Lawsuits stemming from a deadly crash at the base of Avon Mountain in Connecticut last July have led to an unlikely alliance between the victims and the owner of the trucking company at the center of the litigation.
To successfully fight criminal charges alleging that he tried to reinstate insurance coverage hours after the crash, David Wilcox, the former owner of American Crushing & Recycling, will need a court to find the truck to have had liability insurance coverage the morning of the accident.
The injured and the families of the four motorists who were killed in the crash also will need a court to find that the truck was covered that morning to win compensation from the insurer.
Acadia Insurance of Westbrook, Maine, has sued, claiming that Wilcox suspended liability coverage on his trucks in January 2005, cashed a $40,000 refund check and did not reinstate coverage.
The crash on July 29 was caused by an out-of-control dump truck owned by American Crushing & Recycling. The truck barreled down the mountain and smashed into vehicles waiting at a traffic signal.
Wilcox and his wife, Donna, have pleaded not guilty to attempted insurance fraud, attempted first-degree larceny and conspiracy to commit first-degree larceny.
Each side of the dispute over insurance coverage will say certificates issued last spring on behalf of American Crushing & Recycling appear to show that the trucks were properly insured.
Independent experts say the certificates do not show the trucks were insured.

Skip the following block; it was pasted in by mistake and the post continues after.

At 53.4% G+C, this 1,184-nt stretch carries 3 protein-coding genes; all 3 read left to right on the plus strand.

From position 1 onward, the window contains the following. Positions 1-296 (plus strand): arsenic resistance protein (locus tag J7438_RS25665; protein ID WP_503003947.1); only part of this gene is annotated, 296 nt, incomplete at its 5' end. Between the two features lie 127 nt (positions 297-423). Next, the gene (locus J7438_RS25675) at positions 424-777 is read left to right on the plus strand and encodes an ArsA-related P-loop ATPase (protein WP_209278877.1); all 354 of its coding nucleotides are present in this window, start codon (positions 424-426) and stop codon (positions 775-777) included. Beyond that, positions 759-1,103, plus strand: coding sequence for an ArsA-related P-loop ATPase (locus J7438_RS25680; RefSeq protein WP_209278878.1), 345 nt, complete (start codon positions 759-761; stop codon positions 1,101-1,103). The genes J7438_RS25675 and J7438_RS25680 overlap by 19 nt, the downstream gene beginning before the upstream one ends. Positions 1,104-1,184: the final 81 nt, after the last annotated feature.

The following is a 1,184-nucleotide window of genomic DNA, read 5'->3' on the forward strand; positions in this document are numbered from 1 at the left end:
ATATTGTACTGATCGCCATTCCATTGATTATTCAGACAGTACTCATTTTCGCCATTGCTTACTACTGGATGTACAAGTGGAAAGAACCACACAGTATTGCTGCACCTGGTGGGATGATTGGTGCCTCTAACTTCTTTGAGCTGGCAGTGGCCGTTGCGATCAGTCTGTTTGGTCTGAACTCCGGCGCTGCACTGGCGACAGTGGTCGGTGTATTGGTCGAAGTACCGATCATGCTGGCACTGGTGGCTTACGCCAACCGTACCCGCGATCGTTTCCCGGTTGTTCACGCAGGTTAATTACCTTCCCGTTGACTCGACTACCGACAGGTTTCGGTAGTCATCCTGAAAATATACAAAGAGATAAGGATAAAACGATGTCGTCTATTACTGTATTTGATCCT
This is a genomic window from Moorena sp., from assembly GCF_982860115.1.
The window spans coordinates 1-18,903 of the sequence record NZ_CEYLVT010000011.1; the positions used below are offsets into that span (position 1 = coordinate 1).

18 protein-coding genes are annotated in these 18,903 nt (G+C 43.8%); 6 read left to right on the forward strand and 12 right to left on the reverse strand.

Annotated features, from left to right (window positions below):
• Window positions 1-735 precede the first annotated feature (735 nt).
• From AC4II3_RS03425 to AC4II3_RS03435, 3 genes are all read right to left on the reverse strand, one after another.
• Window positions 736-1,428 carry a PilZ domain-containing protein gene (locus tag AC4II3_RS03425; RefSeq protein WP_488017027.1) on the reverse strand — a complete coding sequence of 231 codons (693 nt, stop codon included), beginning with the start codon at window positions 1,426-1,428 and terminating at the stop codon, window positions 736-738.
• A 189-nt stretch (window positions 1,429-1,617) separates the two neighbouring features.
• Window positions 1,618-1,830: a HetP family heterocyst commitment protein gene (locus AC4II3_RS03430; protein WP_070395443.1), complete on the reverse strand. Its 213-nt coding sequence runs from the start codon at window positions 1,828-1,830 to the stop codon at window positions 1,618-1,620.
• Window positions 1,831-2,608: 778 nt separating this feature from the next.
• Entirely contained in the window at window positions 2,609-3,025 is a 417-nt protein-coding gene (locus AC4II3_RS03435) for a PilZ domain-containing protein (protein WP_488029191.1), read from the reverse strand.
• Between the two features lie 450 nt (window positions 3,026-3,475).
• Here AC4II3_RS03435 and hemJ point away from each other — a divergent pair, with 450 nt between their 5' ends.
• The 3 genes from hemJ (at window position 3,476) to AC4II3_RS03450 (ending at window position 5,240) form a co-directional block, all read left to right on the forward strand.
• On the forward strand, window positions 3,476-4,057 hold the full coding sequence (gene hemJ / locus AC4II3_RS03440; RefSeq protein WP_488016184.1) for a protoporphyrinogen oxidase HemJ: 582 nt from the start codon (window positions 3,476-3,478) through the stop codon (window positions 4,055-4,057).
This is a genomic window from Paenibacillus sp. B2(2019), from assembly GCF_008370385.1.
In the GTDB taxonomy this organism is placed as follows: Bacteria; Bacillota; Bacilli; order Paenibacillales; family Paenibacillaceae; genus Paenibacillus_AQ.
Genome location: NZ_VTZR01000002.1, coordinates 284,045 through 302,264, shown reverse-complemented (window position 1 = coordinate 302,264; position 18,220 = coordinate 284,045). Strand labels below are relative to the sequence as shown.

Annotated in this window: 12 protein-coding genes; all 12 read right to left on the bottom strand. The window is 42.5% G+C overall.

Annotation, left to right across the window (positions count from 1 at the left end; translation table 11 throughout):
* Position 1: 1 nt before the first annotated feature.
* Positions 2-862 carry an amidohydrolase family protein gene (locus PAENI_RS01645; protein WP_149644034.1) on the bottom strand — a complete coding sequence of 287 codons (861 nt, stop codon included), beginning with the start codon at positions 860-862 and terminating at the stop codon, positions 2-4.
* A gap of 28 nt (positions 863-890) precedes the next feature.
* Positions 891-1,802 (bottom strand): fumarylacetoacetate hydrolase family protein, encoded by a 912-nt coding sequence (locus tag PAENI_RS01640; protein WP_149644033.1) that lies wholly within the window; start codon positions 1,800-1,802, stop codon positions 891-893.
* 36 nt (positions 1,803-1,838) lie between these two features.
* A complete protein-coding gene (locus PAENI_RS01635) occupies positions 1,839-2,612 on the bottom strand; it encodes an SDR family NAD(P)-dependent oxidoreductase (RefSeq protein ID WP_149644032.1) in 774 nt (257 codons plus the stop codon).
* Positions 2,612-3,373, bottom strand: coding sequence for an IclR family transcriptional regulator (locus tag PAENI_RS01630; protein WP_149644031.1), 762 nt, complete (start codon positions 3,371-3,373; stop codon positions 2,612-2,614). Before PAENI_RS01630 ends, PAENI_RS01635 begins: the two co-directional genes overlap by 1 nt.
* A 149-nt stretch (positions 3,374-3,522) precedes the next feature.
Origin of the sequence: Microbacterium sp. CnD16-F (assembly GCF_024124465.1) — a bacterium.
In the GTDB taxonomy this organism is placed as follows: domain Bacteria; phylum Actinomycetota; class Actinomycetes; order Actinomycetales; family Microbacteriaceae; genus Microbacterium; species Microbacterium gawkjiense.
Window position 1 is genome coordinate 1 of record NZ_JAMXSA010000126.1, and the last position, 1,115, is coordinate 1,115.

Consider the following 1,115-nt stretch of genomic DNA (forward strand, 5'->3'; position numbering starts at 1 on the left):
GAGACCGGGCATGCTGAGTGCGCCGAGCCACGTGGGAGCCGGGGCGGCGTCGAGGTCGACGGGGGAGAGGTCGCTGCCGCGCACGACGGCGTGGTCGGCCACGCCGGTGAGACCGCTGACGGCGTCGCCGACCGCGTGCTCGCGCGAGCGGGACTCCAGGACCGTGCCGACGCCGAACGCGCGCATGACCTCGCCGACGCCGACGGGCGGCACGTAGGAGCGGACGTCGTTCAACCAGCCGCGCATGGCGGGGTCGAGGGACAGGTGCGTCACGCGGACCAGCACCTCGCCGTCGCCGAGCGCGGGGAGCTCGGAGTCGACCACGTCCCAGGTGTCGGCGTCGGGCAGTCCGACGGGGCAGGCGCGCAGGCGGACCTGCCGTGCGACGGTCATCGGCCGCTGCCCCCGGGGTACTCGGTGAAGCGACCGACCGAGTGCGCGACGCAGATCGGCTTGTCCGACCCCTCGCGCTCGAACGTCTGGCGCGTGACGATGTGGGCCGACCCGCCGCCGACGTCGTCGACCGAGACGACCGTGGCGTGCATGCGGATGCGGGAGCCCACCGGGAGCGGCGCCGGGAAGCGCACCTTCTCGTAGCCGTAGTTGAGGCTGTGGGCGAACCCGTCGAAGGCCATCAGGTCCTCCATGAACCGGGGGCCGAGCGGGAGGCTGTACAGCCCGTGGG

Michael Stratton, a New Haven lawyer representing Ellen Stotler, whose husband, Chip, was killed in the crash, said the certificates, while not conclusive, “create a strong inference there is insurance.”
The certificates indicate that Wilcox’s employees “are covered under all circumstances if they’re in the course of business for Wilcox, he said. It doesn’t matter whether the truck or auto is on the policy or not.”
Peter Kochenburger, executive director of the Insurance Law Center at the University of Connecticut School of Law, said a certificate of insurance is not a binder.
“Typically, it does not create a legal obligation between an insurance company and a policyholder,” he said.
The continued issuing of the certificates could have led American Crushing’s principals to believe they had insurance, argues John F. McKenna, a lawyer who represents Wilcox.
American Crushing typically suspended liability and other coverage when the trucks were not to be used, usually during the winter, he said. The company had a practice of reinstating the insurance when the trucks went back on the road, he said.
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